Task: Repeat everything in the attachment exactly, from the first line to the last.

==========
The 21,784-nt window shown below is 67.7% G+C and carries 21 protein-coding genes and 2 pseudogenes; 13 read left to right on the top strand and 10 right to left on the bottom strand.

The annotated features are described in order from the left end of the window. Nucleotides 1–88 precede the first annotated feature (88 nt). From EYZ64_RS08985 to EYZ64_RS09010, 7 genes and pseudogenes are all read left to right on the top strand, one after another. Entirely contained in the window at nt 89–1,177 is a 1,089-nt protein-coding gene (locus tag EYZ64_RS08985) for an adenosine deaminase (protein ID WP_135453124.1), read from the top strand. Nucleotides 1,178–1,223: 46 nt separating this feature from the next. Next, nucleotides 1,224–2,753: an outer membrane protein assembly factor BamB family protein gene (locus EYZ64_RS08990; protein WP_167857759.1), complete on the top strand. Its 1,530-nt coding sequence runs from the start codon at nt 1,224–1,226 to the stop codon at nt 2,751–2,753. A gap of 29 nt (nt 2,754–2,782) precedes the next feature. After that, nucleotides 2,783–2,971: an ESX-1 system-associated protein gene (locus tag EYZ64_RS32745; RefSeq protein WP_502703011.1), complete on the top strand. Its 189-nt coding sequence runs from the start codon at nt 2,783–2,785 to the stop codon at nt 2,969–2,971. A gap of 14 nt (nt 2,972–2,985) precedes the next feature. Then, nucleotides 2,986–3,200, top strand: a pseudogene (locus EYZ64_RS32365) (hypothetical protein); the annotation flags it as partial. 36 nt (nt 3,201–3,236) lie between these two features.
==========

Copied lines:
The 21,784-nt window shown below is 67.7% G+C and carries 21 protein-coding genes and 2 pseudogenes; 13 read left to right on the top strand and 10 right to left on the bottom strand.

The annotated features are described in order from the left end of the window. Nucleotides 1–88 precede the first annotated feature (88 nt). From EYZ64_RS08985 to EYZ64_RS09010, 7 genes and pseudogenes are all read left to right on the top strand, one after another. Entirely contained in the window at nt 89–1,177 is a 1,089-nt protein-coding gene (locus tag EYZ64_RS08985) for an adenosine deaminase (protein ID WP_135453124.1), read from the top strand. Nucleotides 1,178–1,223: 46 nt separating this feature from the next. Next, nucleotides 1,224–2,753: an outer membrane protein assembly factor BamB family protein gene (locus EYZ64_RS08990; protein WP_167857759.1), complete on the top strand. Its 1,530-nt coding sequence runs from the start codon at nt 1,224–1,226 to the stop codon at nt 2,751–2,753. A gap of 29 nt (nt 2,754–2,782) precedes the next feature. After that, nucleotides 2,783–2,971: an ESX-1 system-associated protein gene (locus tag EYZ64_RS32745; RefSeq protein WP_502703011.1), complete on the top strand. Its 189-nt coding sequence runs from the start codon at nt 2,783–2,785 to the stop codon at nt 2,969–2,971. A gap of 14 nt (nt 2,972–2,985) precedes the next feature. Then, nucleotides 2,986–3,200, top strand: a pseudogene (locus EYZ64_RS32365) (hypothetical protein); the annotation flags it as partial. 36 nt (nt 3,201–3,236) lie between these two features.